The ending was a bit of a disappointment and left too much hanging/unfinished. Of one thing I am sure of however is that if Oliver and Emma did get together, I think he would be the stabilizing force and bring more "normal" into a dysfunctional family. He also appears to be a no nonsense kinda guy in many ways; he doesn't pull punches; even with Jacob.
I don't know..... The book was alright, and I certainly "learned" from it but.....
I enjoyed the book myself. Was disappointed with the abrupt ending, though, but maybe I'm that way about most books. I think I would have like a bit more info on how it all ended up with getting Jacob off, ya know? Kinda just jumped there.
I thought it was a bit strange that Jacob was so excited to give Theo the gift for his birthday. It seemed like he had more enthusiasm and understanding than he'd shown the whole book. Not that I didn't like that's how everybody found out about what Theo'd been doing, that was interesting. some dinner that was for everyone.
Yeah, Henry for sure has some Autism/Asperger's in him. Not to the extent Jacob has, although I must say, Blossom, that I kinda agree with you about Emma overindulging Jacob. I suppose that she did it for some semblence of peace in the house. That even for that part of the day things could be less strained. I would hate to have to be a part of this type of household and thank God every day for the family health that I have. We have all been so blessed here, haven't we?
Guess that's all I have to say. Not much, sorry. I think I am burned out right now. But do hope you take my and Mary's suggestion and read Molokai. Even if we wait until after summer, that'd be great as I'd be ready to read it again, . doesn't take me long to forget a book with my brain. I'm reading a horror Dean Koontz now, Twilight Eyes,...and it's a kicker!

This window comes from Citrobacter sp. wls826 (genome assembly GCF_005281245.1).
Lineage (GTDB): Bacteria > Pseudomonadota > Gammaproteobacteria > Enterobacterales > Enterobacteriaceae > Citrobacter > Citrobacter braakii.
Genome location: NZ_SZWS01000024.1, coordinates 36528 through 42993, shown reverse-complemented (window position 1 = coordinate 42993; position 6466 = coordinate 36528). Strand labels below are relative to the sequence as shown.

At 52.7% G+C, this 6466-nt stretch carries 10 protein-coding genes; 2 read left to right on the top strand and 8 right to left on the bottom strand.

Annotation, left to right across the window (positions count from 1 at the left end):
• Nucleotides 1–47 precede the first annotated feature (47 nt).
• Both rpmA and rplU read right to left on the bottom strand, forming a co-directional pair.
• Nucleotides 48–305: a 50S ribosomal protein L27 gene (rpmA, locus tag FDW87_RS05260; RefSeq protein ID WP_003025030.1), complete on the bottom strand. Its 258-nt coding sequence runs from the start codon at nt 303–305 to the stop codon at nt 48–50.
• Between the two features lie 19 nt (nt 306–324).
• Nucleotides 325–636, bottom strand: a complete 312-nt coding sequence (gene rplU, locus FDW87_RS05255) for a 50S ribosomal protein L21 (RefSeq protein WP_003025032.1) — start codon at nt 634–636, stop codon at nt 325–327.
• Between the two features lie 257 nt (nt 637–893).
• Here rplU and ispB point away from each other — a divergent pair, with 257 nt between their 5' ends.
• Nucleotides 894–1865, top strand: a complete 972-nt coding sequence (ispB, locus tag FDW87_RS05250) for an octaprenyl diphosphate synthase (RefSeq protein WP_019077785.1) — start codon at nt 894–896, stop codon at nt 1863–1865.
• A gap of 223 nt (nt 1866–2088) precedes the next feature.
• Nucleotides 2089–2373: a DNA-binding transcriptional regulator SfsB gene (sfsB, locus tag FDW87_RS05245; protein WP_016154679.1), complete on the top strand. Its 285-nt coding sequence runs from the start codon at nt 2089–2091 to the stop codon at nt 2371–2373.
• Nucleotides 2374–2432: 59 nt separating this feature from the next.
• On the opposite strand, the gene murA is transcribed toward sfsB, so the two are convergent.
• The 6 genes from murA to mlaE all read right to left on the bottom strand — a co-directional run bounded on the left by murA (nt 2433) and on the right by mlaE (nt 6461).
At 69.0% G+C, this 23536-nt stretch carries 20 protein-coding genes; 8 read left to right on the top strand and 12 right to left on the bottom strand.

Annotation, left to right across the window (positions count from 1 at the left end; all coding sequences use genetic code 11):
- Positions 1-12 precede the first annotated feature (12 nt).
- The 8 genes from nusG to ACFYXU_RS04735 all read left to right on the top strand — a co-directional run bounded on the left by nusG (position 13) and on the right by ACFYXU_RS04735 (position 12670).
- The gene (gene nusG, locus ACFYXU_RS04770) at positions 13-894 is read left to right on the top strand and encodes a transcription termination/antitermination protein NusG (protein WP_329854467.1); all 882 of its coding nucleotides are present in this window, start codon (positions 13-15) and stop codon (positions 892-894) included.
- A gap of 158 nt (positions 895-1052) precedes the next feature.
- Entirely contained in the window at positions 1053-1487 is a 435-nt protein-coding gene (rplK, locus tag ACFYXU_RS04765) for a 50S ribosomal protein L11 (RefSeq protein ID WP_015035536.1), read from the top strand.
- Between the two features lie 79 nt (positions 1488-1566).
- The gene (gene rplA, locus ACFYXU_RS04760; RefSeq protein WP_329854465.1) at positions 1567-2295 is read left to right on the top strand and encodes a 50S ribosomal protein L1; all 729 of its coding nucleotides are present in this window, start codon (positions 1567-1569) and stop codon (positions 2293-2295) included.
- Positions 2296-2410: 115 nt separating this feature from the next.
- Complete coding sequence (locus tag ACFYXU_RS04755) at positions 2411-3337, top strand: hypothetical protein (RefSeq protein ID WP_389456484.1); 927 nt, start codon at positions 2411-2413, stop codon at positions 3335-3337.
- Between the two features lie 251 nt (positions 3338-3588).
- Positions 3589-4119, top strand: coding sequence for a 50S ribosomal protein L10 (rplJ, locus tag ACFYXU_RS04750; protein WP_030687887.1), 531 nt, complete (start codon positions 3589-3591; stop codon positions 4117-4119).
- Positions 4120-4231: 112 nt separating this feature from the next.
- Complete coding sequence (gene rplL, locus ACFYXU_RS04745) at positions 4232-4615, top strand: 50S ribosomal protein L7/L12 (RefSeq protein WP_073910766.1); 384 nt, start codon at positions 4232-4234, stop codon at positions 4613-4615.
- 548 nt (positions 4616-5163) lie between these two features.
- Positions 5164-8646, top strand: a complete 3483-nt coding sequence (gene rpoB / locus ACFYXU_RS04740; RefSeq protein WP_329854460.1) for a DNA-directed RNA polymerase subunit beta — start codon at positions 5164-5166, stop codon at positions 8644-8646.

Thanks everyone. Great input. The ending was a little bit of a let down.
I don't know about overindulging Jacob. Routine routine and that is life with autism. Just like us, what works for one doesn't for another. You are not being critical, Jackie, just asking and pointing out some good normal questions and stuff.
I agree about Oliver, he certainly has a way with Jacob and I think that Jacob would do well with having a man's strenth in his later years.
I think Henry was just plain guilty feeling and therefore did not make eye contact, , now there's critical. Just kidding....maybe.
Molokai is on my list. Right now I am also reading Dean Koontz, a series...The Frankenstien series...just came out with the fifth book of the series. I am only on the first but bought and have the other three on my Nookcolor...now gotta get the fifth. I see that the books are actually cheaper on the Nook than in the store and I can lend them to others with a nook, or read on my computer or phone.
I never could get into the Frankenstein series, but my husband loved them. He's only read the 1st 3 though, didn't know there were more until I took the Piccoult book back today and saw the 5th on the shelf. This will give him something to do when retirement starts next month.